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The purpose of this paper is to consider the ways in which certain occupational, organizational and political positions become active sites of leadership construction…
The purpose of this paper is to consider the ways in which certain occupational, organizational and political positions become active sites of leadership construction. Taking as their example the introduction of the Modern Matron in the English National Health Service (NHS) this paper considers how new forms of gender transcending leadership are constituted relationally through a dynamic interplay of historical, nostalgic, social, political and organizational forces.
The research was conducted within an interpretive paradigm of social constructivism and draws on data from semi‐structured interviews with a purposive sample of 16 Modern Matrons working in a single English NHS Trust. In keeping with inductive, qualitative research practice, data has been analysed thematically and ordered using descriptive, hierarchical and relational coding.
Their contention is that the Modern Matron presents as a site for relational leadership in respect of both self and other. This paper argues that the construction of Modern Matron usefully points to the ways in which multiple discourses, practices and relations may be intertwined in defining what it is to lead in contemporary organizations. This paper highlights the extent to which leadership is an on‐going relational co‐construction based – in this instance – in the interplay of four factors: nostalgic authority, visibility, praxis and order negotiation. Together, these produce a mode of leading that is neither heroic nor popularist.
Further research might consider how competing temporal, political and organizational imperatives encourage the development of particular sites for leadership, and how such leadership is then re‐performed in practice, as well as the affects/effect on individual and organisational performance.
The data provides opportunity to consider the “lived experience” of leaders in sites that are traditionally gendered female in non‐standard/public sector settings. Moreover, this paper presents empirical evidence in support of leadership as socially constructed and relational, borne of tension between different temporal, spatial and experiential factors, the on‐going negotiation of which both utilises and transcends masculinized and feminized gender performances. The result is a form of “leading” which is often subtle, difficult to identify and self‐effacing.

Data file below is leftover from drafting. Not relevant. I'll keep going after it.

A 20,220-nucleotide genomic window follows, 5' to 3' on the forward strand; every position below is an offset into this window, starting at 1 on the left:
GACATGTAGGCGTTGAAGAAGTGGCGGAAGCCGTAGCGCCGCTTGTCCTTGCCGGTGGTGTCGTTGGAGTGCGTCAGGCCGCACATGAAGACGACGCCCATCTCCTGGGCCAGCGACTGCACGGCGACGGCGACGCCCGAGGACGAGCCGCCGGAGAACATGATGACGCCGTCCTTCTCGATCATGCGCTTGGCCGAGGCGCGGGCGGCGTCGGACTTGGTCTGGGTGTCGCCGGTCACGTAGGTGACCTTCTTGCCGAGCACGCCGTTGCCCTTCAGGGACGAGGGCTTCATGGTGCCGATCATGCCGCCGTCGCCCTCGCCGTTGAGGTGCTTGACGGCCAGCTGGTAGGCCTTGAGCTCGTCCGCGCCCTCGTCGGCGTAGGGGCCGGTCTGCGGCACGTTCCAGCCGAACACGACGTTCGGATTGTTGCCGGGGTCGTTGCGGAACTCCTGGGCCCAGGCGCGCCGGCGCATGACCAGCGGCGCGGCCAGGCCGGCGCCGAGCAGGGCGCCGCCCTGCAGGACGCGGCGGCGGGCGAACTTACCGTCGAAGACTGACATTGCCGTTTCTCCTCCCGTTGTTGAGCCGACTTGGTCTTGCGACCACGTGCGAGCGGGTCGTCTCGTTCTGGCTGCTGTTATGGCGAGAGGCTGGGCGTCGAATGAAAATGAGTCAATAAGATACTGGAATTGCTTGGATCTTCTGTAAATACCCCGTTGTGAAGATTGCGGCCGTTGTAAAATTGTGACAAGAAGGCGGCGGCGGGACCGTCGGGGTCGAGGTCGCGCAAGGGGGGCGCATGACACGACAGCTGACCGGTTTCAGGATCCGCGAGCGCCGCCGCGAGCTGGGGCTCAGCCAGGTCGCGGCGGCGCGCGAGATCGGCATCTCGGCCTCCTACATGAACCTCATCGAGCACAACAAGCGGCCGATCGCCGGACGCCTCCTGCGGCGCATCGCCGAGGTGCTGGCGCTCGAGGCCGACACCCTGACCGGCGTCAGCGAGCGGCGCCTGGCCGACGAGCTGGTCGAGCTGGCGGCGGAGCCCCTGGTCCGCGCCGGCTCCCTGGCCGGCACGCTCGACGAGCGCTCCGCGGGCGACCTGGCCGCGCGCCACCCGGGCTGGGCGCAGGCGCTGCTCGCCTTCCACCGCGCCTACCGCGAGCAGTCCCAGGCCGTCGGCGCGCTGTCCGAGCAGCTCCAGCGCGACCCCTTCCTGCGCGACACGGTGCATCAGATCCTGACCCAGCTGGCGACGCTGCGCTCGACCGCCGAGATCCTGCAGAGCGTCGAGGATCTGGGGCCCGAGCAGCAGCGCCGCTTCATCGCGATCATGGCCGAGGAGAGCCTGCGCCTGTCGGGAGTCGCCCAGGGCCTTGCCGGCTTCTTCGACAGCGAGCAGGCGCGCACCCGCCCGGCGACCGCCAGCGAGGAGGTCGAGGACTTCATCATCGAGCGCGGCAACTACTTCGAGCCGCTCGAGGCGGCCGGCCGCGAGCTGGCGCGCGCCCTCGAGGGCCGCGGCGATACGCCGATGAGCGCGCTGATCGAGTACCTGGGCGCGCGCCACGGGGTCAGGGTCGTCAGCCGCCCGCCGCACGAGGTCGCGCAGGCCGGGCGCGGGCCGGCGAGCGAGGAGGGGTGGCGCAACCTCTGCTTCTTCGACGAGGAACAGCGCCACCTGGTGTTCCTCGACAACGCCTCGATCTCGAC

The purpose of this paper is to introduce Essence of Care, a benchmarking tool for health care practitioners and an integral part of the UK National Health Service (NHS…
The purpose of this paper is to introduce Essence of Care, a benchmarking tool for health care practitioners and an integral part of the UK National Health Service (NHS) Clinical Governance agenda. It focuses on how one NHS Community Health Trust has attempted to introduce organisation‐wide benchmarking by using a workshop programme to raise awareness and act as a catalyst to initiate implementation. An evaluation of progress made six months after the workshops were delivered is described.
The paper outlines the case study approach taken and describes the qualitative methods used in the small scale evaluation, namely interviews and focus groups with the decision makers and implementers of Essence of Care across the case study site.
The evaluation highlights that whilst raising awareness is relatively straightforward, putting Essence of Care into practice is more difficult to achieve, especially when happening at a time of significant organisational change. The discussion considers the need for a receptive context for change when implementing benchmarking for service improvement and reviews whether Essence of Care benchmarking could be a practical framework for developing an improvement culture within an organisation.
The empirical findings from this research will contribute to the knowledge and understanding of using benchmarking for service improvement within the NHS.